Aim: Burnout is a pervasive mental health problem in the workforce, with mounting evidence suggesting ties with occupational and safety outcomes such as work injuries, critical events and musculoskeletal disorders. While environmental [work and non-work, work-to-family conflict (WFC)] and individual (personality) pathways to burnout are well documented, little is known about how gender comes to influence such associative patterns. The aim of the study consisted in examining gendered pathways to burnout.
Methods: Data were derived from the SALVEO study, a cross-sectional study of 2026 workers from 63 workplaces from the province of Québec (Canada). Data were analyzed using multilevel path analysis.
Results: Direct effects of gendered pathways were evidenced for work (e.g. decision latitude) and non-work (e.g. child-related strains) environmental pathways, as well as for individual pathways (i.e. internal locus of control). Indirect effects of gendered pathways were also evidenced, with women reporting higher levels of burnout compared to men due to lower levels of decision latitude and of self-esteem, as well as higher levels of WFC. Women also reported lower burnout levels through investing more time into domestic tasks, which could represent a recovery strategy to highly demanding work. WFC further mediated the associations between working hours and burnout, as well as the between irregular work schedules and burnout. These result suggest than men distinctively reported higher levels of burnout due to the specific nature of their work contract negatively impacting on WFC, and incidentally, on their mental health.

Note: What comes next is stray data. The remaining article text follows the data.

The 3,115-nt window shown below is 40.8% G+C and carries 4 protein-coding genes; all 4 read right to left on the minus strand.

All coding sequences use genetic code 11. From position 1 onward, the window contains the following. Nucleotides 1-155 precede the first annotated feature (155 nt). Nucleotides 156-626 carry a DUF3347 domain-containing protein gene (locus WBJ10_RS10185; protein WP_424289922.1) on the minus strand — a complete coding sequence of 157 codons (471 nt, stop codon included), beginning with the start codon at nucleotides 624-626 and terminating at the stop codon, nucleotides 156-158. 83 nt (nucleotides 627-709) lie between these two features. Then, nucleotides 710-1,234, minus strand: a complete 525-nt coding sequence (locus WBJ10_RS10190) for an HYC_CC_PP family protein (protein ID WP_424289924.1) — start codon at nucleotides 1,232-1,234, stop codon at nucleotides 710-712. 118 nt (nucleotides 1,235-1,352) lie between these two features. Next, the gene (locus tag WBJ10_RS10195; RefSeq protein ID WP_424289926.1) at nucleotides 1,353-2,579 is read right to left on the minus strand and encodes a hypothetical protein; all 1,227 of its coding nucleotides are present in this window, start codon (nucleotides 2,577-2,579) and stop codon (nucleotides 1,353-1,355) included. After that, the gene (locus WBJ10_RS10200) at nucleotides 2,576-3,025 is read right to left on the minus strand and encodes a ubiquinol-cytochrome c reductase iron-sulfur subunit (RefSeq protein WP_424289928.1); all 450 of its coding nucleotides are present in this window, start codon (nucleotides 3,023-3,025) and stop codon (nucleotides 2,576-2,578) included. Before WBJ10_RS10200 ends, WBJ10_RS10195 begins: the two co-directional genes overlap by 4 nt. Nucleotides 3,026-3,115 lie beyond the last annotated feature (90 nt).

Conclusion: Study results supported our hypotheses positing that gender distinctively shapes environmental and individual pathways to burnout. OHS prevention efforts striving for better mental health outcomes in the workforce could relevantly be informed by a gendered approach to burnout.